- More modern: Reflects 2 years and 4 months of technical progress since the X-M1 launch.
If the number of relative strengths (bullet points above) is taken as a guide, the match-up finishes in a tie (9 points each). However, the relative importance of the various individual camera aspects will vary according to personal preferences and needs, so that you might like to apply corresponding weights to the particular features before making a decision on a new camera. A professional sports photographer will view the differences between cameras in a way that diverges from the perspective of a street photog, and a person interested in family portraits has distinct needs from a landscape shooter. Hence, the decision which camera is best and worth buying is often a very personal one.
In any case, while the comparison of the spec-sheets of cameras can offer a general idea of their imaging potential, it remains partial and cannot reveal, for example, the shooting experience and imaging performance when actually working with the X-M1 or the M Typ 262. User reviews that are available, for instance, at amazon can sometimes shed light on these issues, but such feedback is all too often partial, inconsistent, and inaccurate.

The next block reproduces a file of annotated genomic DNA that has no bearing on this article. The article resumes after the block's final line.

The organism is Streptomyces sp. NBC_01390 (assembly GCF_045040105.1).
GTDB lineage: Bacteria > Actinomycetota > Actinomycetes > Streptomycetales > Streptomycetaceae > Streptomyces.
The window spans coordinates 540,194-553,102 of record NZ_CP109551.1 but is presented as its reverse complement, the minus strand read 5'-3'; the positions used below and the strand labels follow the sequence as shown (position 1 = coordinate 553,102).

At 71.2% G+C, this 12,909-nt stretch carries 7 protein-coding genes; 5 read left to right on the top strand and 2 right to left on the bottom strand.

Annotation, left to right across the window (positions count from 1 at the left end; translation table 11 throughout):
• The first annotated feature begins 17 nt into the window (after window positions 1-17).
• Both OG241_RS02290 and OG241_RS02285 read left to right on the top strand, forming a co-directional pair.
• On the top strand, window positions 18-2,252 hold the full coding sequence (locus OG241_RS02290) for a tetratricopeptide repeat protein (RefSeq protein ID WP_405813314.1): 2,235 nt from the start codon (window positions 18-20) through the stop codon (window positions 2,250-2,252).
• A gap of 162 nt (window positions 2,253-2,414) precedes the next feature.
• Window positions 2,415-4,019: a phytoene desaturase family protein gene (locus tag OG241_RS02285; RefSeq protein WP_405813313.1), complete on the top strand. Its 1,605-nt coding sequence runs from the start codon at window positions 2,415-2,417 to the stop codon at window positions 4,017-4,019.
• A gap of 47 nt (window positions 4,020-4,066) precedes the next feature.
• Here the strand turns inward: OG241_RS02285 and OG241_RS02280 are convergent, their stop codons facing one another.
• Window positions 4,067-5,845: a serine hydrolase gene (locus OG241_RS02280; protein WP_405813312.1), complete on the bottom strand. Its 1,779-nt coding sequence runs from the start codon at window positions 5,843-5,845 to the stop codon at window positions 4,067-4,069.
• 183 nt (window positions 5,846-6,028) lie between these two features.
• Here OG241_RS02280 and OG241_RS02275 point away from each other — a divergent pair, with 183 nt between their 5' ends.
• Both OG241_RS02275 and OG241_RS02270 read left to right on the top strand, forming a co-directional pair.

This is why hands-on reviews by experts are important. The following table reports the overall ratings of the cameras as published by some of the major camera review sites (amateurphotographer [AP], cameralabs [CL], digitalcameraworld [DCW], dpreview [DPR], ephotozine [EPZ], photographyblog [PB]). As can be seen, the professional reviewers agree in many cases on the quality of different cameras, but sometimes their assessments diverge, reinforcing the earlier point that a camera decision is often a very personal choice.
|1.||Fujifilm X-M1||3/5||+||..||77/100||4.5/5||4.5/5||Jun 2013||699||ebay.com|
|2.||Leica M Typ 262||..||..||..||..||..||..||Nov 2015||5,195||ebay.com|
|3.||Canon 1D X Mark II||..||..||4.5/5||89/100||4.5/5||4.5/5||Feb 2016||5,999||ebay.com|
|4.||Fujifilm X-A10||..||..||..||..||4/5||4/5||Dec 2016||399||ebay.com|
|5.||Fujifilm X-E2S||4.5/5||..||..||77/100||4.5/5||4.5/5||Jan 2016||699||ebay.com|